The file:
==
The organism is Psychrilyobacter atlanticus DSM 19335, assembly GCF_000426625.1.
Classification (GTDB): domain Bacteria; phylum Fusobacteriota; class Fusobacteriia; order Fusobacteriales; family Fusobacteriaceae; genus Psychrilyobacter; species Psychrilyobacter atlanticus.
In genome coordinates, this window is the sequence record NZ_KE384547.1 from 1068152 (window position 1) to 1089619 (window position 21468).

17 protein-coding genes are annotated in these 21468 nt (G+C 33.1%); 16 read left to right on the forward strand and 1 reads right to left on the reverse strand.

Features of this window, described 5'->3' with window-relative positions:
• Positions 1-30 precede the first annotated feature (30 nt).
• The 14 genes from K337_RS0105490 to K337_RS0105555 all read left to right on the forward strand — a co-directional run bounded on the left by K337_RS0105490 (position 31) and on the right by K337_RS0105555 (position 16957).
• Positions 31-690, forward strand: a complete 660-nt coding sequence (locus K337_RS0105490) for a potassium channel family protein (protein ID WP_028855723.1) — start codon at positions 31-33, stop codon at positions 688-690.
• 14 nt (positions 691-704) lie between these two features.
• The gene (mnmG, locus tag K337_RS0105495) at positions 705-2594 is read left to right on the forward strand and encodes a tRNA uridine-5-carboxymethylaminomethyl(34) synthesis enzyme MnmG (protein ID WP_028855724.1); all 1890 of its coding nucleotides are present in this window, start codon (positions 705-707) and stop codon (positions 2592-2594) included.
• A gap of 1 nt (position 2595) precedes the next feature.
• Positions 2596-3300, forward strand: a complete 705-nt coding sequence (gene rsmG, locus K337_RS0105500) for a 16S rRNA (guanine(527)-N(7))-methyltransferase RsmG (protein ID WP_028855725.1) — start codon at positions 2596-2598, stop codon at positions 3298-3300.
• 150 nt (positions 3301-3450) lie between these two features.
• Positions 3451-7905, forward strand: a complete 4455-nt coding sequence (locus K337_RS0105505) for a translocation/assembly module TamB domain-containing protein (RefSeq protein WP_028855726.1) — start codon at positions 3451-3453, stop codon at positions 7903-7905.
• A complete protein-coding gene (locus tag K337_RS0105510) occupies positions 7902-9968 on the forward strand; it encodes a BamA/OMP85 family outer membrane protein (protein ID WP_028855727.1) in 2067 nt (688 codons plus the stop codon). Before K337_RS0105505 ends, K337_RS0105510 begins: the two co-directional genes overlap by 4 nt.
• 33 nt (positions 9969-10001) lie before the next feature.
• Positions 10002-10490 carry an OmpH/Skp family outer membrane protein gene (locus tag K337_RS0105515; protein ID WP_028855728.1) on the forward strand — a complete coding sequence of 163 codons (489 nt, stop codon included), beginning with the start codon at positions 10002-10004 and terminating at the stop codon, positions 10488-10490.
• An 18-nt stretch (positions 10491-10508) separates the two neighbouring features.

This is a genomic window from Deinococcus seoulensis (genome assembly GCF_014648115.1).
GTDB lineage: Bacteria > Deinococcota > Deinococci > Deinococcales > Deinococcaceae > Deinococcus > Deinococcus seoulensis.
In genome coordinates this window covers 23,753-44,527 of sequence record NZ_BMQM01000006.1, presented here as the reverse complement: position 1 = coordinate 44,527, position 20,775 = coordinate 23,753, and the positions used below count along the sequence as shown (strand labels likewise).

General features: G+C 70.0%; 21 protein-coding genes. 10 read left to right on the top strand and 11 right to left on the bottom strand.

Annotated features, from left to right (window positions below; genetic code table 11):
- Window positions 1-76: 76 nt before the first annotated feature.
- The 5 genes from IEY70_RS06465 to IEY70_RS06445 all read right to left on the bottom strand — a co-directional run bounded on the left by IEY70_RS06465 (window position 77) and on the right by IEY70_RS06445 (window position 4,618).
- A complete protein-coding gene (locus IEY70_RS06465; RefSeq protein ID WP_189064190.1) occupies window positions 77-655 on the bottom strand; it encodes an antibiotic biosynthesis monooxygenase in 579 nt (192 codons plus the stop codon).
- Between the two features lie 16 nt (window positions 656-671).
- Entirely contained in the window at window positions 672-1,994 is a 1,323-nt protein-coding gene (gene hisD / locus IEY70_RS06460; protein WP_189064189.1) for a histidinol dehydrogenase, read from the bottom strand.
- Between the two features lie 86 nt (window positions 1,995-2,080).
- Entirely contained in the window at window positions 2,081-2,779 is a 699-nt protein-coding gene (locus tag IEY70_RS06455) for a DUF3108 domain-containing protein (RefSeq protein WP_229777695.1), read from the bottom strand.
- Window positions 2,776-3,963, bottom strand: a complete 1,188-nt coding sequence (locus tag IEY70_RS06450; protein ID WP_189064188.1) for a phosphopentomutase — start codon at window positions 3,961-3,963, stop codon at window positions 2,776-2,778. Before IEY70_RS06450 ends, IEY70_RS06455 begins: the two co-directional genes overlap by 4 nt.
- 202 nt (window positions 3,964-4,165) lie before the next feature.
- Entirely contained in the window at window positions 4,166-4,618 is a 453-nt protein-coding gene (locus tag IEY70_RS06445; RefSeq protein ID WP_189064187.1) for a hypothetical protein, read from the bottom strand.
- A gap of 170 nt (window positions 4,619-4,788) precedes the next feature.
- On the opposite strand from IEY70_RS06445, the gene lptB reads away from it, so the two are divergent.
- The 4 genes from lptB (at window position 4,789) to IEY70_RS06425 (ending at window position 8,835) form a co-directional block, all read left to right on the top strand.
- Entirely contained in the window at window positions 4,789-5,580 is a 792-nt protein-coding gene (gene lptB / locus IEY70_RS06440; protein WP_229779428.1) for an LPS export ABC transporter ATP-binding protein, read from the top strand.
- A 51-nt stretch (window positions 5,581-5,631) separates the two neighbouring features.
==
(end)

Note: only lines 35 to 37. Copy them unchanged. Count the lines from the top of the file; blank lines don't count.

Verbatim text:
- On the opposite strand from IEY70_RS06445, the gene lptB reads away from it, so the two are divergent.
- The 4 genes from lptB (at window position 4,789) to IEY70_RS06425 (ending at window position 8,835) form a co-directional block, all read left to right on the top strand.
- Entirely contained in the window at window positions 4,789-5,580 is a 792-nt protein-coding gene (gene lptB / locus IEY70_RS06440; protein WP_229779428.1) for an LPS export ABC transporter ATP-binding protein, read from the top strand.